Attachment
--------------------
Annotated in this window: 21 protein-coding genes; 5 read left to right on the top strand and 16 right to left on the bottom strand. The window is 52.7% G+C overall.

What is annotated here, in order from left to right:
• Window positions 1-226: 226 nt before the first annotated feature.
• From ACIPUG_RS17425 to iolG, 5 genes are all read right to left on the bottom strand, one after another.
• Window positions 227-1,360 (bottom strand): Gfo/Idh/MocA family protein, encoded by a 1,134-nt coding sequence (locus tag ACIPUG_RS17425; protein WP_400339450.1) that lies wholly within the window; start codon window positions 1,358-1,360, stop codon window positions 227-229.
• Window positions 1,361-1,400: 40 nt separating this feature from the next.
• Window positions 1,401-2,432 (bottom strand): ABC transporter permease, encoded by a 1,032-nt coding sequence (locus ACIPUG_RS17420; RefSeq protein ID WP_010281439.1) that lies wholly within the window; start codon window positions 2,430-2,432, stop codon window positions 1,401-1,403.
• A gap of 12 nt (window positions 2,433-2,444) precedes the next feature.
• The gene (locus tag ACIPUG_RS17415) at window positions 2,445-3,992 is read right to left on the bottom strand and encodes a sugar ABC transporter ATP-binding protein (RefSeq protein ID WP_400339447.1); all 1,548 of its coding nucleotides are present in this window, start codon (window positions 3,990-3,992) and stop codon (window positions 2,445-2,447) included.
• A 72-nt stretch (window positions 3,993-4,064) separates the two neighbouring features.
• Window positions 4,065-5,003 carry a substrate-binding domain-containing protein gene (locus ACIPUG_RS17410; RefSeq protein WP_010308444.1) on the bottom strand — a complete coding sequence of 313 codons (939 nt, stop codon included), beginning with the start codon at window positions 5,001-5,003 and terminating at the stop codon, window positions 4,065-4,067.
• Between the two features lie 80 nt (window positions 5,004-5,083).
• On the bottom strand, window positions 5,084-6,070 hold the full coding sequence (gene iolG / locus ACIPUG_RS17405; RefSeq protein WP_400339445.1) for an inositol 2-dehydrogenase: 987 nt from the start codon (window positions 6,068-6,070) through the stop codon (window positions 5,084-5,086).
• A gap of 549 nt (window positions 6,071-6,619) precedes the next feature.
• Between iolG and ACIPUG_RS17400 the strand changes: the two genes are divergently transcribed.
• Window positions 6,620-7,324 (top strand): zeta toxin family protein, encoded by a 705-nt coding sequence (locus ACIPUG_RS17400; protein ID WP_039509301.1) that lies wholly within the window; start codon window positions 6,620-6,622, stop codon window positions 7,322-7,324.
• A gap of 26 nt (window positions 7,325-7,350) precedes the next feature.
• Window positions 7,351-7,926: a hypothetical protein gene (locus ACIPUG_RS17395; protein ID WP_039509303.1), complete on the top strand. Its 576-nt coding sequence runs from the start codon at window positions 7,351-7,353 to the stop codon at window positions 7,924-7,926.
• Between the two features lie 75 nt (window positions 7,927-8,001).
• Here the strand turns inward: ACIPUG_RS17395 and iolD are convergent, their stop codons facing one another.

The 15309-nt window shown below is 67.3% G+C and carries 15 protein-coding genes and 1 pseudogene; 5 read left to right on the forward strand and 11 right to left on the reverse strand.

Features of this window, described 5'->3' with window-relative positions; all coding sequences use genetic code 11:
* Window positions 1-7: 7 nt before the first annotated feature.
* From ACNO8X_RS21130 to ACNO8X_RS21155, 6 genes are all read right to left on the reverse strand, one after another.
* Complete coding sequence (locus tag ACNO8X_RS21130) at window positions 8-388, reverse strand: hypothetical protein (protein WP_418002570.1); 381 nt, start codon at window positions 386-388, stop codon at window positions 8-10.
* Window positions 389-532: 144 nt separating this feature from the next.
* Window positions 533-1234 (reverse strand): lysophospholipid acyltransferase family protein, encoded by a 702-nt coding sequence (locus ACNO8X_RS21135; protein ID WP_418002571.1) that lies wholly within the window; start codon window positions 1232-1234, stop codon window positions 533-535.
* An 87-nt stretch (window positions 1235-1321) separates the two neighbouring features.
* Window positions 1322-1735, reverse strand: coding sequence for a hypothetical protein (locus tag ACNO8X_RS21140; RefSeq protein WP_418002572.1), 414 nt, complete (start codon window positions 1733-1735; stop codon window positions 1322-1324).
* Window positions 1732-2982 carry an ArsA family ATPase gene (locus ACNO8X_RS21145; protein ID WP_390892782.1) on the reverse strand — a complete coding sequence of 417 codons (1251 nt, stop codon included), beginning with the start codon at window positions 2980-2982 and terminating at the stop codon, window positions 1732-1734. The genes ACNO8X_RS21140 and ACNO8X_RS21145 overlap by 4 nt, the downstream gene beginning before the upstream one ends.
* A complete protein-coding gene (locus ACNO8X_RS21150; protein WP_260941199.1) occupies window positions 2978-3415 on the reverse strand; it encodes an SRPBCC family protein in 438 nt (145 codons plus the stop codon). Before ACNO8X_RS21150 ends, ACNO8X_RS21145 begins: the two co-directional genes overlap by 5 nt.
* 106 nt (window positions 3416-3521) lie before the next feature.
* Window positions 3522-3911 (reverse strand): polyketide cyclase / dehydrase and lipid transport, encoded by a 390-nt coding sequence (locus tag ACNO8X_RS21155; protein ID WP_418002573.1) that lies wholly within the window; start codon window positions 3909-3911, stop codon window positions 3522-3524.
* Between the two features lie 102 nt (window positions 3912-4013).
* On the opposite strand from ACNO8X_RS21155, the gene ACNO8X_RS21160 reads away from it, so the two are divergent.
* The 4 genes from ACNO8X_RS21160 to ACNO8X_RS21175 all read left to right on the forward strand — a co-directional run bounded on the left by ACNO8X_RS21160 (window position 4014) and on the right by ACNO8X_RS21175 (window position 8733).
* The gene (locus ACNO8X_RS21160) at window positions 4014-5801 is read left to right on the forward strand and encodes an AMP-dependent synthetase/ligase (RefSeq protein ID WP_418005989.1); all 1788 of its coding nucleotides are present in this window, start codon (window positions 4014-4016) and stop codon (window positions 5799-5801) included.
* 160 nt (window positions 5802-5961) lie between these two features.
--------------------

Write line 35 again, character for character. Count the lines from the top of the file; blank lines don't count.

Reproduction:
* On the opposite strand from ACNO8X_RS21155, the gene ACNO8X_RS21160 reads away from it, so the two are divergent.